resulted from them constitute a violation of article 6 of the Charter.
92. The government did not give any substantial response to the allegations
that the said trials were arbitrary. Consequently, in conformity with its
well-established jurisprudence, the Commission (cf. decisions taken on
communications 59/91, 60/91, 64/91, 87/93 and 101/93), shall adjudge based
on the elements provided by the complainants.
93. The State Security Section of the Special Tribunal does not provide for
any appeal procedure. Two specific cases mentioned in the communications
took place in September and October 1987 (see paras. 10 and 11) and no
appeals were authorised. One of the trials ended in the execution of 3 army
94. Furthermore, even when an appeal was allowed, as in the first case in
the "Manifesto" (paras. 3 and 4), on 13 October 1986, the Court of Appeal
confirmed the verdicts, even though the accused had contested the procedure
of the initial trial, and the Public Prosecutor's office did not contest the
complaints of the accused. From all indications, the Court of Appeal simply
confirmed the sentences without considering all the elements of fact and
law. Such a practice can not be considered a genuine appeal procedure. For
an appeal to be effective, the appellate jurisdiction must, objectively and
impartially, consider both the elements of fact and of law that are brought
before it. Since this approach was not followed in the cases under
consideration, the Commission considers, consequently, that there was a
violation of article 7,1 (a) of the Charter.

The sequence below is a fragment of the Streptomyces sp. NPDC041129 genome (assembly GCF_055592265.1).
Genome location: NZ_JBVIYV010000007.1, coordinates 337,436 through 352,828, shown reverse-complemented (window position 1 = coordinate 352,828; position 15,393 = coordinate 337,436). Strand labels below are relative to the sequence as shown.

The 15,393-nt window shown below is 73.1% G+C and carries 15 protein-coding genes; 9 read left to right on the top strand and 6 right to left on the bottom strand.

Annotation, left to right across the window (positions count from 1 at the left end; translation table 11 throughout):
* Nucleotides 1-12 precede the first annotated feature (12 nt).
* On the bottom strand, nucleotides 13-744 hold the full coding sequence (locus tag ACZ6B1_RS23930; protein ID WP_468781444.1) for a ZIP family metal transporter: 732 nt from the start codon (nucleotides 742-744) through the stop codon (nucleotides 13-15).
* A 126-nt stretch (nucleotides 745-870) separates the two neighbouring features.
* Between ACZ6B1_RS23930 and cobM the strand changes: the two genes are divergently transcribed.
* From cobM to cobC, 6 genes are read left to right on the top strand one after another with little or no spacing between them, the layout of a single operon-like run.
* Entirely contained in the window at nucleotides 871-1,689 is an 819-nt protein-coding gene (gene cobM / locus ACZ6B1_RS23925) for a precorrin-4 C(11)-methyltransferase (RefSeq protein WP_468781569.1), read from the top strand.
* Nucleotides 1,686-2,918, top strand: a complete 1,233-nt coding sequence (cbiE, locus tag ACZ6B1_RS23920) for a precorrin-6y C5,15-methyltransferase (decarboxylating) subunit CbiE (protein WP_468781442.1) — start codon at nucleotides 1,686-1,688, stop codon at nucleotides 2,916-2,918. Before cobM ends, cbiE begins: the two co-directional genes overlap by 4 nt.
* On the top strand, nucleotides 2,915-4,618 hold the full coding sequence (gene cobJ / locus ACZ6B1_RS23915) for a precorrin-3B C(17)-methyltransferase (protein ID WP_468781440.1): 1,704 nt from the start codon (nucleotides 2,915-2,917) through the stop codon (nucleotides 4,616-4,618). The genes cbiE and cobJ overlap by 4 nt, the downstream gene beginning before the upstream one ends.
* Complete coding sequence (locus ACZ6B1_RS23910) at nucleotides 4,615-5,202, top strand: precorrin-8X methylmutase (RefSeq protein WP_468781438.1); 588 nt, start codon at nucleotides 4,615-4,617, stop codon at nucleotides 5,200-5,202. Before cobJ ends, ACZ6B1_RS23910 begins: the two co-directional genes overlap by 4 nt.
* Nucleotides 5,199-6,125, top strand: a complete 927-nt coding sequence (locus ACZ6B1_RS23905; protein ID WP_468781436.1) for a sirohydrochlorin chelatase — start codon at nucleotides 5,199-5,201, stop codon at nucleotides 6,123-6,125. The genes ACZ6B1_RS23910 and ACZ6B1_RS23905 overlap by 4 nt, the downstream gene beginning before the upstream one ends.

95. In the judgement of early September 1986 (para. 3), the presiding judge
declared that the refusal of the accused persons to defend themselves was
tantamount to an admission of guilt. In addition, the tribunal based itself,
in reaching the verdicts it handed down, on the statements made by the
accused during their detention in police cells, which statements were
obtained from them by force. This constitutes a violation of article 7,1
96. In most of the cases brought up in these communications (paras.
3,4,5,9,10,11), the accused either had no access or had restricted access to
lawyers, and the latter had insufficient time to prepare the defence of
their clients. This constitutes a violation of article 7,1(c) on the right
to defence .
97. The right to defence should also be interpreted as including the right
to understand the charges being brought against oneself. In the trial on the
September Manifesto (para. 3), only 3 of the 21 accused persons spoke Arabic
fluently, and this was the language used during the trial. This means that
the 18 others did not have the right to defend themselves; this also
constitutes a violation of article 7,1(c).
98. The Section responsible for matters relating to State Security in the
Special Tribunal is headed by a senior military officer who is not required
to have a legal training. He is assisted by two assessors, both military
men. The Special Tribunal is itself presided by an army officer. In the
joint procedure on communications 139/94, 154/96 and 161/97 (International
Pen, Constitutional Rights Project, Interights and Civil Liberties
Organisation vs/ Nigeria), the Commission reached the conclusion that the
"Special Military Tribunals …constituted a violation of article 7,1 (d) of
the Charter by the very virtue of their composition, which is reserved to
the discretion of the executive organ". Withdrawing criminal procedure from
the competence of the Courts established within the judicial order and